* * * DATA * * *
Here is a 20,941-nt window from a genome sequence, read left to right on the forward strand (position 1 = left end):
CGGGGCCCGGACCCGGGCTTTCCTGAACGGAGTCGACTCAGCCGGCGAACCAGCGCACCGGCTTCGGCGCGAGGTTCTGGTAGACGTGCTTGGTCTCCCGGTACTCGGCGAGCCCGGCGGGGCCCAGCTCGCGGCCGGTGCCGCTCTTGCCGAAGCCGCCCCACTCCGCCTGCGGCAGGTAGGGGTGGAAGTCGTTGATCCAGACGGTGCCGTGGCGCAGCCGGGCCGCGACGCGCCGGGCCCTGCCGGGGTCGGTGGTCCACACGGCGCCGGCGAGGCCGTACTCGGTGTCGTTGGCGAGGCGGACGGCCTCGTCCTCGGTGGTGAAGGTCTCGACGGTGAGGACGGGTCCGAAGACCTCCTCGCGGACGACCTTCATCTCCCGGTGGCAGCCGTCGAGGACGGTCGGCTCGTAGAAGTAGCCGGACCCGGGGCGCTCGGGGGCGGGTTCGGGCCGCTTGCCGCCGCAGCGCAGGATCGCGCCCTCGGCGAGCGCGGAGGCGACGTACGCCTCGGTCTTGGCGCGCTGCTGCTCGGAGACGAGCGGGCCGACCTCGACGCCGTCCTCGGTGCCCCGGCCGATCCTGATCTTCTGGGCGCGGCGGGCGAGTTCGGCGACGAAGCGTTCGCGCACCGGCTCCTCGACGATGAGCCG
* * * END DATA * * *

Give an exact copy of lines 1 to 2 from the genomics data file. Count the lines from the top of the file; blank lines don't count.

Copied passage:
Here is a 20,941-nt window from a genome sequence, read left to right on the forward strand (position 1 = left end):
CGGGGCCCGGACCCGGGCTTTCCTGAACGGAGTCGACTCAGCCGGCGAACCAGCGCACCGGCTTCGGCGCGAGGTTCTGGTAGACGTGCTTGGTCTCCCGGTACTCGGCGAGCCCGGCGGGGCCCAGCTCGCGGCCGGTGCCGCTCTTGCCGAAGCCGCCCCACTCCGCCTGCGGCAGGTAGGGGTGGAAGTCGTTGATCCAGACGGTGCCGTGGCGCAGCCGGGCCGCGACGCGCCGGGCCCTGCCGGGGTCGGTGGTCCACACGGCGCCGGCGAGGCCGTACTCGGTGTCGTTGGCGAGGCGGACGGCCTCGTCCTCGGTGGTGAAGGTCTCGACGGTGAGGACGGGTCCGAAGACCTCCTCGCGGACGACCTTCATCTCCCGGTGGCAGCCGTCGAGGACGGTCGGCTCGTAGAAGTAGCCGGACCCGGGGCGCTCGGGGGCGGGTTCGGGCCGCTTGCCGCCGCAGCGCAGGATCGCGCCCTCGGCGAGCGCGGAGGCGACGTACGCCTCGGTCTTGGCGCGCTGCTGCTCGGAGACGAGCGGGCCGACCTCGACGCCGTCCTCGGTGCCCCGGCCGATCCTGATCTTCTGGGCGCGGCGGGCGAGTTCGGCGACGAAGCGTTCGCGCACCGGCTCCTCGACGATGAGCCG